If you need to take a break from gaming, you can always cancel your monthly subscription. It will not delete the game, so you don’t have to worry about downloading the whole thing all over again. You can pick up right where you left off whenever you’re ready! Their system gives you the freedom to choose which games you want to play, when you want to play them. If there are games you’d like to try, but don’t want to spend the money to buy, you can give it a try with PC Game Pass and decide if you’d like to purchase it later.
If, like me, you’re a gamer who changes games every week or so, Game Pass is a must-have. It lets me jump from game to game, without worrying about buying lots of expensive titles. If you’re a gamer and haven’t tried it yet, now is the perfect time!
Your PC is easier to use than ever with Windows 11. The latest version of Windows has many features that help you get things done in a fast, fun, and easy way. If you’re new to Windows, there’s no better time than now to jump in.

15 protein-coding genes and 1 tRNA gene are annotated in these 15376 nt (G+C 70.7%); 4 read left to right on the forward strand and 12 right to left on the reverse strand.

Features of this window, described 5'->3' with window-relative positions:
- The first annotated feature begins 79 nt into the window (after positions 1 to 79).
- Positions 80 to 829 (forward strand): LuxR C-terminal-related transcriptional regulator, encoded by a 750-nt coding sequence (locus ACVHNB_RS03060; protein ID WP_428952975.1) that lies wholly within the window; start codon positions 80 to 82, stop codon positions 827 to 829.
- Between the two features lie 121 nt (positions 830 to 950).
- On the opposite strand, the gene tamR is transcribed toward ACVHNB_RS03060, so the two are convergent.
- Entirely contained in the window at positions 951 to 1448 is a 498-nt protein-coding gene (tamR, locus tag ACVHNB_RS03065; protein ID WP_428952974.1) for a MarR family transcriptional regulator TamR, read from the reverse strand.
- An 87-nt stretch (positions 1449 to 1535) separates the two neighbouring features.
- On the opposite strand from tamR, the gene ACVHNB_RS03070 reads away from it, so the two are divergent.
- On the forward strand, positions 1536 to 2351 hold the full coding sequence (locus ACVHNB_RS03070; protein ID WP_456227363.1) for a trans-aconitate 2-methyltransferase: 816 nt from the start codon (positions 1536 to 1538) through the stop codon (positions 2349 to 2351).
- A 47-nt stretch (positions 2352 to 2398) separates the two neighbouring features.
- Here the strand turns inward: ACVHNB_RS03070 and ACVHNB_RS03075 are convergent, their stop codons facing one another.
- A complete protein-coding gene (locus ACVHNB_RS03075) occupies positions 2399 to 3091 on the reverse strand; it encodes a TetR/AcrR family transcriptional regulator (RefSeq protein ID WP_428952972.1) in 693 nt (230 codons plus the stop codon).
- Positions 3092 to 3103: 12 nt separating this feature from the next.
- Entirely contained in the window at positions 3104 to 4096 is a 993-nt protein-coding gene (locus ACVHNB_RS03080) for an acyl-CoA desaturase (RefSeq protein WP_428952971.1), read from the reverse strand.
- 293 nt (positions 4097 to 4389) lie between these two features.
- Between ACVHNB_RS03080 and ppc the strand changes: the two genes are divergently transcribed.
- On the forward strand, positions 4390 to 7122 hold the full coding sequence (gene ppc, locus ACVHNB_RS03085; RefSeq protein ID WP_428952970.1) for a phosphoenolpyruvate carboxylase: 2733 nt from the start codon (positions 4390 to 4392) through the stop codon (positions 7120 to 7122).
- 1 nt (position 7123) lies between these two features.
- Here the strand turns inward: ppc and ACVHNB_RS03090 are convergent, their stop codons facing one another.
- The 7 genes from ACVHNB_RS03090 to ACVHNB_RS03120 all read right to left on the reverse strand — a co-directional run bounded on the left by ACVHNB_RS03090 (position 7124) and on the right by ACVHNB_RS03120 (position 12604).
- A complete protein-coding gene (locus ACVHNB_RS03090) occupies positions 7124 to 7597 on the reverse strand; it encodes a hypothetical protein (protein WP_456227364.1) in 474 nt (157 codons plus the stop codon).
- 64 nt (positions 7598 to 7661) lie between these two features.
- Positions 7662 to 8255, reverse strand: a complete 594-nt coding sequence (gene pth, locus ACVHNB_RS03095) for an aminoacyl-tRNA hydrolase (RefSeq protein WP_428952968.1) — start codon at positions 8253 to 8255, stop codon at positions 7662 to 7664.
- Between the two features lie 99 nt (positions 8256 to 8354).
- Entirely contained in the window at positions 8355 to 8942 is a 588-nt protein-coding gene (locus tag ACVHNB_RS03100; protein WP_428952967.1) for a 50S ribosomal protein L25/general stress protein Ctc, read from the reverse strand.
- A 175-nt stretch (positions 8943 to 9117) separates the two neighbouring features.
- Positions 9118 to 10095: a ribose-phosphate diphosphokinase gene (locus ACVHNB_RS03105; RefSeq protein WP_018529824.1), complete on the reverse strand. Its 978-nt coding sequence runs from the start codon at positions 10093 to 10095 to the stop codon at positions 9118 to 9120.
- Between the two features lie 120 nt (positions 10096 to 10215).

I’ve found that Windows 11 is much friendlier to new users this time around. The Quick Settings panel allows folks to access their WiFi and Bluetooth settings with one click, and even gives users access to options that were previously tucked away behind several menus such as screencasting, projecting, and even color profiles. With the Quick Settings panel, Accessibility settings are a breeze to get to, making Windows even more friendly to a wider audience (we’ll touch on that a little later). The Start Menu got a refresh as well, with an interface that is uncluttered and can serve as a spot to stash your favorite applications. To throw in a bit of subjective opinion, I think the new Start Menu and all of its customization options are just plain pretty. The taskbar, you’ll find, has been scooched over to the middle of the screen to help clean things up a bit. If you prefer it to return to its original home in the left corner, you can right-click it and move it back.
Taking a slightly deeper dive, the revamped Settings application keeps just about every setting you’d want organized in an easy-to-understand interface. For the more advanced users, the Control Panel is still available. I want to point some attention to the Accessibility menu, which allows folks to customize their PC in a way that makes their experience that much easier: